"This album has such a huge hip-hop element to it, but it's not enough for the hip-hop radio stations ... and there's too much hip-hop in it for most rock stations," shrugs West. "It could be a rough place to be, but I figure that most music that gets anywhere succeeds because it's something different and doesn't sound like everybody else."

Semi-modern hip-hop sounds and styles made their way into most of the songs — sometimes without proper credit. Lead-off track "Carolina Love" — featuring raps from Ace, PHEVE, O.C., Number One Contender's P Huck, and Double O's Ryan Phillips — carries on about the life "in the city of James Island ... and in the city of Folly Beach" without listing any credit to the original version: it is an obvious reworking of 2Pac's and Dr. Dre's "California Love," released as a single in '95 and featured on 2Pac's '96 album All Eyez on Me. The tune traces back to a collaboration between funk drummer Woody Cunningham and Zapp keyboardist Roger Troutman. For the 18 tracks on the disc, the only writing credits listed read as follow: "All songs and original skits written and produced by Kevin West." Most, perhaps ... but not quite all.

"Well, 'Carolina Love' is definitely derived from 2Pac's 'California Love,'" says West. "I checked with the publishers and cleared it, but I wasn't sure how to include that information in the sleeve. I'm definitely not trying to claim it as a songwriter.

"There were little things along the way that weren't exactly planned, but mostly, every detail on the album was thoroughly planned out," asserts West, who began recording the basic tracks for My Life & Times in March '05, but was nearly sidelined from bone-fusion surgery in his neck in April. "For most of the making of the album I was in a neck brace and a lot of pain [laughs]. It was a rough summer. In a weird way, making this album was a strange blessing. Now, I'm ready to go."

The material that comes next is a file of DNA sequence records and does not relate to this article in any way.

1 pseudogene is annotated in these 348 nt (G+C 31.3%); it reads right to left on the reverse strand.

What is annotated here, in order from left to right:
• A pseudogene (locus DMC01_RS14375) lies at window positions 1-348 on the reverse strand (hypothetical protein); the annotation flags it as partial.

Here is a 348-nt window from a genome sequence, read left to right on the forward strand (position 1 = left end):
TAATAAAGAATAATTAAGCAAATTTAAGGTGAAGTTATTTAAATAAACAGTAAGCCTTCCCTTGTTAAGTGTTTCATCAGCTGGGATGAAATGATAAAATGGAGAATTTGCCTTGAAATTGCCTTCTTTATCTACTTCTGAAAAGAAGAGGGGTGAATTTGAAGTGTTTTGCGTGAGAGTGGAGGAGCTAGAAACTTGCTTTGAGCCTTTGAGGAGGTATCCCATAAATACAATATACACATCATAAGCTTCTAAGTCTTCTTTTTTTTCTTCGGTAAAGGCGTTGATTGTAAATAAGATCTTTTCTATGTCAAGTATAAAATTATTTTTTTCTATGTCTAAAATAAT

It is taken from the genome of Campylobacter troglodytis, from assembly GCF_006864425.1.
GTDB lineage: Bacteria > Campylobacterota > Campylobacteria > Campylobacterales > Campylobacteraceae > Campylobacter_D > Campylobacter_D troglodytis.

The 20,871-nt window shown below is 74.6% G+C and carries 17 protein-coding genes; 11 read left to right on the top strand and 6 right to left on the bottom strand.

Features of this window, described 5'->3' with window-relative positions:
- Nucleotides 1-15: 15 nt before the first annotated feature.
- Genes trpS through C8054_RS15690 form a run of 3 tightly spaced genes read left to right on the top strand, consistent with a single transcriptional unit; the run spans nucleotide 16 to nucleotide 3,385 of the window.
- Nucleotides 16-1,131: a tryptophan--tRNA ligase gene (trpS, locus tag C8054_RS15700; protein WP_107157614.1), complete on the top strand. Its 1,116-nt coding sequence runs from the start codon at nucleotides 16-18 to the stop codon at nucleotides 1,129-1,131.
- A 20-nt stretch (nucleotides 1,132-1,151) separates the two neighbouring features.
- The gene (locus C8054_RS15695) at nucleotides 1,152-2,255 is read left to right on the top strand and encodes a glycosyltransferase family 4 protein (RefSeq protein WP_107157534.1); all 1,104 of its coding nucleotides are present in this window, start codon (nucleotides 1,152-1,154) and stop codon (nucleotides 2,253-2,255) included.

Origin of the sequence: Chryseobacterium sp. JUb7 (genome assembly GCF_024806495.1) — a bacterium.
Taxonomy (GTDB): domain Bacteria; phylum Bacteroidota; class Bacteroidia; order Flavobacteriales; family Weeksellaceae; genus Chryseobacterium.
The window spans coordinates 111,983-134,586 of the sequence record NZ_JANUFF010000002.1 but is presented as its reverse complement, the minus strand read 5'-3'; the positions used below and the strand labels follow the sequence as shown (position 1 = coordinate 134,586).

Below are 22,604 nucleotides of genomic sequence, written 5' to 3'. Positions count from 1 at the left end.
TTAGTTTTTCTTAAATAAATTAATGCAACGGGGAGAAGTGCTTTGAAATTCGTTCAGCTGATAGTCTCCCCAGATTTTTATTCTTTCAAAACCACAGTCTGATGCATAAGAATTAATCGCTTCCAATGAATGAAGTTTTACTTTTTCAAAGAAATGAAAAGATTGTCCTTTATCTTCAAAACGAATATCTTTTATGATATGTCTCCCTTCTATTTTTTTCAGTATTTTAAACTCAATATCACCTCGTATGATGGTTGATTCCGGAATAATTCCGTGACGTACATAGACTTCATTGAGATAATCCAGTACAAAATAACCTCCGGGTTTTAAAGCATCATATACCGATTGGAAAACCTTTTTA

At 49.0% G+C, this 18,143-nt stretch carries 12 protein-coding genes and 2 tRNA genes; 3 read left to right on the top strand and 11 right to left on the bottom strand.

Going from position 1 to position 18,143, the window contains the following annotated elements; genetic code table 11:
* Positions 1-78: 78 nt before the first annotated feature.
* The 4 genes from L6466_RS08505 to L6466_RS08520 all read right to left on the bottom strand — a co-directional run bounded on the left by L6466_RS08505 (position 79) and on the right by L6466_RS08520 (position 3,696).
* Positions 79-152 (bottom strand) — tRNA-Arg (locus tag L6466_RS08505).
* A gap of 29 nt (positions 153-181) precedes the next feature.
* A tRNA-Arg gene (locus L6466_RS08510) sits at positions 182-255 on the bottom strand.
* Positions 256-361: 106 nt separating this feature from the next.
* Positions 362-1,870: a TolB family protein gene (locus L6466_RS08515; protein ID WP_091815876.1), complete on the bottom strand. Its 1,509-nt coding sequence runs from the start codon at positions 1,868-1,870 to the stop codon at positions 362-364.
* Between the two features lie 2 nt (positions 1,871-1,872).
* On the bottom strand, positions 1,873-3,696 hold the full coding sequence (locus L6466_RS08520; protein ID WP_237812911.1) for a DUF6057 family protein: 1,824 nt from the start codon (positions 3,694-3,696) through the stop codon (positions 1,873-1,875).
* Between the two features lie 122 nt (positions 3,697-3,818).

- Charleston City Paper


To see press clipling for First album "On The Way To Nowhere" please go to photo section (Photo #9) - To see press clipling for First album "On The Way To Nowhere" please go to photo section (Photo #9)


In the Jukebox: Kevin West
A review of local singer/guitarist West's latest solo effort
by T. Ballard Lesemann

Kevin West
Once in a Lifetime
(independent)

A few years ago, Charleston singer/guitarist Kevin West was being touted by friends and fans as the master of the rock/hip-hop hybrid — a funk master with a way with rhymes and rhythms. West, a skillful musician with a versatile style, can handle a solo gig with ease, and he can hang confidently in any rock, funk, or soul band setting.

West's local performances have come in waves in the years since he released his last album, 2006's My Life and Times. On his newly released, independently produced solo album, Once in a Lifetime, life and time are at the heart of the record once again — plus a few attempts at being sexy-cool.